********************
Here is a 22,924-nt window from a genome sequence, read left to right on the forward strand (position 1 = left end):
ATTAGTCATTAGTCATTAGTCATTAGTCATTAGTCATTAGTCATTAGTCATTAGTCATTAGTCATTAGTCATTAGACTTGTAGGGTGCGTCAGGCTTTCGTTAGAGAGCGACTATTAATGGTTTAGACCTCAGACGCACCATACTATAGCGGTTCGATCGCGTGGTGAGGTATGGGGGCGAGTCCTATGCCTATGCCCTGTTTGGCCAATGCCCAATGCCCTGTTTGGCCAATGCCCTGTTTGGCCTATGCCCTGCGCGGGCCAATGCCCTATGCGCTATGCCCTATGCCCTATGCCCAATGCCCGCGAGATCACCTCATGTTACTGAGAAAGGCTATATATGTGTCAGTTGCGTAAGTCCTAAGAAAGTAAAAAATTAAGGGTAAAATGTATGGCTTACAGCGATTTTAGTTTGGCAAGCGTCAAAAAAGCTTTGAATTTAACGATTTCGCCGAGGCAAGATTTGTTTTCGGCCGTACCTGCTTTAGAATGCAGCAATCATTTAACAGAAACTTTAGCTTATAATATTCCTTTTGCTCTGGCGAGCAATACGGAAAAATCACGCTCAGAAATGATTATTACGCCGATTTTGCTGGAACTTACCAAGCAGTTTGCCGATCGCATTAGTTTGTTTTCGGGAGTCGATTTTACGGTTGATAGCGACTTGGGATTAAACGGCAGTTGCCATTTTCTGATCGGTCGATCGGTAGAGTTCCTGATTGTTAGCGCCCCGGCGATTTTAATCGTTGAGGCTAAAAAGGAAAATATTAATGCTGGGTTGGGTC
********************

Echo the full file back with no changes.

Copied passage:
Here is a 22,924-nt window from a genome sequence, read left to right on the forward strand (position 1 = left end):
ATTAGTCATTAGTCATTAGTCATTAGTCATTAGTCATTAGTCATTAGTCATTAGTCATTAGTCATTAGTCATTAGACTTGTAGGGTGCGTCAGGCTTTCGTTAGAGAGCGACTATTAATGGTTTAGACCTCAGACGCACCATACTATAGCGGTTCGATCGCGTGGTGAGGTATGGGGGCGAGTCCTATGCCTATGCCCTGTTTGGCCAATGCCCAATGCCCTGTTTGGCCAATGCCCTGTTTGGCCTATGCCCTGCGCGGGCCAATGCCCTATGCGCTATGCCCTATGCCCTATGCCCAATGCCCGCGAGATCACCTCATGTTACTGAGAAAGGCTATATATGTGTCAGTTGCGTAAGTCCTAAGAAAGTAAAAAATTAAGGGTAAAATGTATGGCTTACAGCGATTTTAGTTTGGCAAGCGTCAAAAAAGCTTTGAATTTAACGATTTCGCCGAGGCAAGATTTGTTTTCGGCCGTACCTGCTTTAGAATGCAGCAATCATTTAACAGAAACTTTAGCTTATAATATTCCTTTTGCTCTGGCGAGCAATACGGAAAAATCACGCTCAGAAATGATTATTACGCCGATTTTGCTGGAACTTACCAAGCAGTTTGCCGATCGCATTAGTTTGTTTTCGGGAGTCGATTTTACGGTTGATAGCGACTTGGGATTAAACGGCAGTTGCCATTTTCTGATCGGTCGATCGGTAGAGTTCCTGATTGTTAGCGCCCCGGCGATTTTAATCGTTGAGGCTAAAAAGGAAAATATTAATGCTGGGTTGGGTC